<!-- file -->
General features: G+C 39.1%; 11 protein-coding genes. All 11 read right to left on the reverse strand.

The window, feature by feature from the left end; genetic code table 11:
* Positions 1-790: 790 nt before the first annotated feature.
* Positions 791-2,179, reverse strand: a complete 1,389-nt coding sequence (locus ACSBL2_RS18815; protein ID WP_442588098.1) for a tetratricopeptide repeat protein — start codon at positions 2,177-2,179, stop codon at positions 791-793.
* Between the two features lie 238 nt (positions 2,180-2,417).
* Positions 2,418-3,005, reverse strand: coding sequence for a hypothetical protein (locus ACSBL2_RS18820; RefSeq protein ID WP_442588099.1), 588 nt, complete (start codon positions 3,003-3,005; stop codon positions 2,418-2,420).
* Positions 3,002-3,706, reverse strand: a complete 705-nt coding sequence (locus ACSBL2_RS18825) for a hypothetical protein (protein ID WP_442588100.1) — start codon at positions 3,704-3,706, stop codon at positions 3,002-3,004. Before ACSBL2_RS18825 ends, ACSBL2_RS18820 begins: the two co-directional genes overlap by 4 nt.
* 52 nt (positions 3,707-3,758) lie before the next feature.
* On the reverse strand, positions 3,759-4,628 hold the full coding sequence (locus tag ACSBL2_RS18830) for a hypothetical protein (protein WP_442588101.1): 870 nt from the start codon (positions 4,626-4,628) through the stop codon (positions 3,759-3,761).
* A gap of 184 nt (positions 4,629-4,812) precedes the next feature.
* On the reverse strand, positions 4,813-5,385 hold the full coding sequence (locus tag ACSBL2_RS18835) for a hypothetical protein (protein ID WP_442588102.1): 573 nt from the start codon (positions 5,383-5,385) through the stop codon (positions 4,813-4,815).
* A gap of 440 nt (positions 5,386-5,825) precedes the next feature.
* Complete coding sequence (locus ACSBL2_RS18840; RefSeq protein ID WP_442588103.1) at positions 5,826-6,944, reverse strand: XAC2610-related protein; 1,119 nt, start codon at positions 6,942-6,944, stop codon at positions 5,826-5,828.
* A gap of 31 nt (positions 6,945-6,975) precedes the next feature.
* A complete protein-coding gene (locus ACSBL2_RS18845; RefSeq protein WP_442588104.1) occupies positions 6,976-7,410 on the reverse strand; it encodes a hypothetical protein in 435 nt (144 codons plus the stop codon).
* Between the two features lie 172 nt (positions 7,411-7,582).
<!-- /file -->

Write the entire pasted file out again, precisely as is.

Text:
General features: G+C 39.1%; 11 protein-coding genes. All 11 read right to left on the reverse strand.

The window, feature by feature from the left end; genetic code table 11:
* Positions 1-790: 790 nt before the first annotated feature.
* Positions 791-2,179, reverse strand: a complete 1,389-nt coding sequence (locus ACSBL2_RS18815; protein ID WP_442588098.1) for a tetratricopeptide repeat protein — start codon at positions 2,177-2,179, stop codon at positions 791-793.
* Between the two features lie 238 nt (positions 2,180-2,417).
* Positions 2,418-3,005, reverse strand: coding sequence for a hypothetical protein (locus ACSBL2_RS18820; RefSeq protein ID WP_442588099.1), 588 nt, complete (start codon positions 3,003-3,005; stop codon positions 2,418-2,420).
* Positions 3,002-3,706, reverse strand: a complete 705-nt coding sequence (locus ACSBL2_RS18825) for a hypothetical protein (protein ID WP_442588100.1) — start codon at positions 3,704-3,706, stop codon at positions 3,002-3,004. Before ACSBL2_RS18825 ends, ACSBL2_RS18820 begins: the two co-directional genes overlap by 4 nt.
* 52 nt (positions 3,707-3,758) lie before the next feature.
* On the reverse strand, positions 3,759-4,628 hold the full coding sequence (locus tag ACSBL2_RS18830) for a hypothetical protein (protein WP_442588101.1): 870 nt from the start codon (positions 4,626-4,628) through the stop codon (positions 3,759-3,761).
* A gap of 184 nt (positions 4,629-4,812) precedes the next feature.
* On the reverse strand, positions 4,813-5,385 hold the full coding sequence (locus tag ACSBL2_RS18835) for a hypothetical protein (protein ID WP_442588102.1): 573 nt from the start codon (positions 5,383-5,385) through the stop codon (positions 4,813-4,815).
* A gap of 440 nt (positions 5,386-5,825) precedes the next feature.
* Complete coding sequence (locus ACSBL2_RS18840; RefSeq protein ID WP_442588103.1) at positions 5,826-6,944, reverse strand: XAC2610-related protein; 1,119 nt, start codon at positions 6,942-6,944, stop codon at positions 5,826-5,828.
* A gap of 31 nt (positions 6,945-6,975) precedes the next feature.
* A complete protein-coding gene (locus ACSBL2_RS18845; RefSeq protein WP_442588104.1) occupies positions 6,976-7,410 on the reverse strand; it encodes a hypothetical protein in 435 nt (144 codons plus the stop codon).
* Between the two features lie 172 nt (positions 7,411-7,582).